Specific tool tutorial?

Bibliography of readings?

List of curricular materials?

What are we training these nascent and curious DHers to perform? Is “training” the correct model? I’ve been folding Digital Humanities into my pedagogy without calling it Digital Humanities for awhile at SJSU. However, those same strategies don’t work for a senior colleague who wants to know more.

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Claims of Early DH is Really Early Digital Pedagogy

Today, Brett Bobley (CIO of the NEH & director of Office of Digital Humanities), tweeted a link to the 1976 documentary, “Hypertext: An Educational Experiment in English and Computer Science at Brown University.”

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Putting the Digital into Digital Pedagogy, A Talk

Thank you to Susan Behrens, Kathleen LeBesco, Jennifer Brown, and the Center for Teaching Innovation & Excellence at Marymount Manhattan College for hosting me on April 20 at well-attended luncheon to talk about digital pedagogy. During the talk, I demonstrated a variety of digital pedagogy assignments, discussed the Digital Pedagogy in the Humanities project, and pointed towards many online resources. Below are the slides with links to all references. What a great afternoon event!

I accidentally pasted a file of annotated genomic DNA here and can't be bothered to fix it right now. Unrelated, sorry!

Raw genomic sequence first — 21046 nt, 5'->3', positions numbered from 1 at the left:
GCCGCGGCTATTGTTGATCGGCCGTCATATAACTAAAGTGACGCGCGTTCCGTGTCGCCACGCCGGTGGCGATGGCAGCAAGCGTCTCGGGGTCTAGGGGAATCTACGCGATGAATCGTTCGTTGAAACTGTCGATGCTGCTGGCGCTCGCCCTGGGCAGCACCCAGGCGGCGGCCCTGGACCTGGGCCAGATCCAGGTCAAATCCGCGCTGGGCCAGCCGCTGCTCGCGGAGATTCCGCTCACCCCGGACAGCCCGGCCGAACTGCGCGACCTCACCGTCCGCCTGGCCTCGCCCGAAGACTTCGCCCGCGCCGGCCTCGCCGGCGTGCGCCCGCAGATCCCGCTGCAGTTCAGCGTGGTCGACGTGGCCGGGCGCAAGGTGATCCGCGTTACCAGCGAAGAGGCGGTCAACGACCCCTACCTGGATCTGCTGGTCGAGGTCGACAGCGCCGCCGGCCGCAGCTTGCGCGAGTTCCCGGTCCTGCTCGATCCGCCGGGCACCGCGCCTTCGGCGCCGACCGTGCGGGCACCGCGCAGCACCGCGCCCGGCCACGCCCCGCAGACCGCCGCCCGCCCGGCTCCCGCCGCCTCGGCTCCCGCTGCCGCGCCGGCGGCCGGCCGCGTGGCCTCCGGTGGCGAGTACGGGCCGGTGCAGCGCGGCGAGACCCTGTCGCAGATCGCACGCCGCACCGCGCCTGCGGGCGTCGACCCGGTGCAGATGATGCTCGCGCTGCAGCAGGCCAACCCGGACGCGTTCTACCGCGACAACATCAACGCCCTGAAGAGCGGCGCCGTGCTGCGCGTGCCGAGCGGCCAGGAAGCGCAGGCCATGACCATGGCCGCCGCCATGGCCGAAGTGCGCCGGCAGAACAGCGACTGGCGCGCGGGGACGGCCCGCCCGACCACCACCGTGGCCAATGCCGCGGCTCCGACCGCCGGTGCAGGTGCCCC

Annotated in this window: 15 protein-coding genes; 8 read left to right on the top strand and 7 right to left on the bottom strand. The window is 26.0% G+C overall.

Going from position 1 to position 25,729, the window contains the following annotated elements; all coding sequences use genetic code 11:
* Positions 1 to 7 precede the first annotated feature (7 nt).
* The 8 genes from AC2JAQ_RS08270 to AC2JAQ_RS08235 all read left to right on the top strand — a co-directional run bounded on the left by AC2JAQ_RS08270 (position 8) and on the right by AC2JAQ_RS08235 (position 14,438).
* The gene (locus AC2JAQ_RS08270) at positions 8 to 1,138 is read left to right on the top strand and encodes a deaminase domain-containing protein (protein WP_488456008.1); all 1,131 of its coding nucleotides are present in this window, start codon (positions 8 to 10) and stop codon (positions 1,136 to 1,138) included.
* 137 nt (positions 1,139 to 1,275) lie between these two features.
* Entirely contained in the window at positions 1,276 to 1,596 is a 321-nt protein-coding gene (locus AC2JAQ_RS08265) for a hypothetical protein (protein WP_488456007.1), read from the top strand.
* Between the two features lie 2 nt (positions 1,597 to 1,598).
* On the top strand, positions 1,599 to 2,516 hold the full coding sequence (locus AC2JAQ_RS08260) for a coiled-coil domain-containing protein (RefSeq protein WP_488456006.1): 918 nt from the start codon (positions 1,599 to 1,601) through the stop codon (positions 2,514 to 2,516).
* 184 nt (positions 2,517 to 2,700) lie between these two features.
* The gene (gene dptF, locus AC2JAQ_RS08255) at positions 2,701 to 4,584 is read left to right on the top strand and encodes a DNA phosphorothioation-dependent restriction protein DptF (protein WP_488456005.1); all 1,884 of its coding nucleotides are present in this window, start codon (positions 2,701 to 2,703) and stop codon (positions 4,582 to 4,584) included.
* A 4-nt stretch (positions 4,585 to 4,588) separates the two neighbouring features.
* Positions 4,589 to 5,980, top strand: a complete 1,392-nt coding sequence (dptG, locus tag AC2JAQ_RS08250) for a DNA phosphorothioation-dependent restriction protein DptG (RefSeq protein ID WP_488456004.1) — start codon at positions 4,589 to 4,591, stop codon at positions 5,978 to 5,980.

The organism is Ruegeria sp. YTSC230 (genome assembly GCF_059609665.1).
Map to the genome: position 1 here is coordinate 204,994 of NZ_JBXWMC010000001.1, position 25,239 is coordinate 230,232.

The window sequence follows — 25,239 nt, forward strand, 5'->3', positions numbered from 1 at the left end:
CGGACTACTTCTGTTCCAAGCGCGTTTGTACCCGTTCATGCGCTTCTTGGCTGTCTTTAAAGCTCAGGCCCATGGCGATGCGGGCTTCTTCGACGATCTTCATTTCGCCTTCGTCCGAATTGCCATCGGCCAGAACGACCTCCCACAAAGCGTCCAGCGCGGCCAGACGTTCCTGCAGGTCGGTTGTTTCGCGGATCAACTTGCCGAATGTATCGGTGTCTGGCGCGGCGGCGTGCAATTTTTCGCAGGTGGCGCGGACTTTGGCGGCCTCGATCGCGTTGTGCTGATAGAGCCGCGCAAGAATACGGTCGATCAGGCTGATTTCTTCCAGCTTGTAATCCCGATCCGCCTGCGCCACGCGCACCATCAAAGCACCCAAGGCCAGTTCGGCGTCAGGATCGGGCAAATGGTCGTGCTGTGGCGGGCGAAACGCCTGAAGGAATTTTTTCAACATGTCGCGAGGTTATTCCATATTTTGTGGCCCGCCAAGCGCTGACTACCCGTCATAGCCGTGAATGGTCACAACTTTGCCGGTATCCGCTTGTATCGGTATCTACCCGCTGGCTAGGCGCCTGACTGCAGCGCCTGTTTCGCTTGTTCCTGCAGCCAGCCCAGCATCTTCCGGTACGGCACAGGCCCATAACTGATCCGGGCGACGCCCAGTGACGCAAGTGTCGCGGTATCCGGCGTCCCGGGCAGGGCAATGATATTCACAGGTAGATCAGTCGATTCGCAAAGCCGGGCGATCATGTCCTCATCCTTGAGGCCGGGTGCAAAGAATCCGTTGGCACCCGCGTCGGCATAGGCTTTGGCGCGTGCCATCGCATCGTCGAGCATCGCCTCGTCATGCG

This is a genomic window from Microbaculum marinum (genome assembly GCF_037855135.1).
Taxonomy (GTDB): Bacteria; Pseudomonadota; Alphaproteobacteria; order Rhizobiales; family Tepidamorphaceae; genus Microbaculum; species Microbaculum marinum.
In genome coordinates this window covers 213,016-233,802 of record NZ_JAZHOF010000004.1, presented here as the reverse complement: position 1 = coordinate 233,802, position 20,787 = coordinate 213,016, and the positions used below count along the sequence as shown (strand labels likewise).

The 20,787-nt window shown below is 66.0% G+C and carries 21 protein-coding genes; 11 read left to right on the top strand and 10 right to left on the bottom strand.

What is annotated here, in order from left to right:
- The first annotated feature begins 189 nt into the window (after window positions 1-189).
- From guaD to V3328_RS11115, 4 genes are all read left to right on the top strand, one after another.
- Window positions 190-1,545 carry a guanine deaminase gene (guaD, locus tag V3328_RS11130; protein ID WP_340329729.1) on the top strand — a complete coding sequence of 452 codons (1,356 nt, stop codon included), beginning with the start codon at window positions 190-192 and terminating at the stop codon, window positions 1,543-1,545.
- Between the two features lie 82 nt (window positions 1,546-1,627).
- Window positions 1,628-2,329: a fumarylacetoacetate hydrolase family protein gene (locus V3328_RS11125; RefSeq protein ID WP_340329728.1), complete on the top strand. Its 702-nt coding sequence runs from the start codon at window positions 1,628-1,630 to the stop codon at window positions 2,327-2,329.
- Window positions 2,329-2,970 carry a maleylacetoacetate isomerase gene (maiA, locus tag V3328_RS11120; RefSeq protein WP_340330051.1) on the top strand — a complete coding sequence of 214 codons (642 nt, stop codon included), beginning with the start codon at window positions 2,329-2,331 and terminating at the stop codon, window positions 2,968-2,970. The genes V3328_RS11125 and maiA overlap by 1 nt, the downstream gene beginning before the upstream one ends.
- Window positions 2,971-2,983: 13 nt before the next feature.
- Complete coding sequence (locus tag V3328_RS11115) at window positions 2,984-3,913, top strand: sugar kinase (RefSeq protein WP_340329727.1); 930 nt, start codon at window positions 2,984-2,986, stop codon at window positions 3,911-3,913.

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Sample Assignments for Project-Based Literature Courses

This morning, a colleague emailed some great news: He’s contemplating including a project that would allow students to work on printed early modern poems. I’m a big fan of encouraging students to touch material artifacts and learning how to read literature in an unmediated (i.e., anthologized and edited) version of literature and literary culture. While he’s still in the planning stages, he has some room to figure out just what he’d like to accomplish by including this type of project. What follows is my advice, links, and assignments for creating such a project. Though many of the project instructions below are semester-long, they can be scaled down to accommodate any length of time. Read more…

Where’s the DH in the Bay Area? The @CLIRDLF has created a community calendar for digitally-inflected conferences. This came across my Twitter feed from Amanda French and Bethany Nowviskie just as I was providing an SJSU iSchool grad student with some information about Digital Humanities community and infrastructure both at the local level at SJSU, in the Bay Area, and at a national and international level. I’m adding it here on my blog as double duty to broadcast this wonderful resource and to remind myself to check it often.

The exchange with this graduate student also reminded me that Digital Humanities is still so geographically-dispersed that it might be difficult for those who are exploring DH for the first time. FWIW, the Digital Humanities community from my point of view: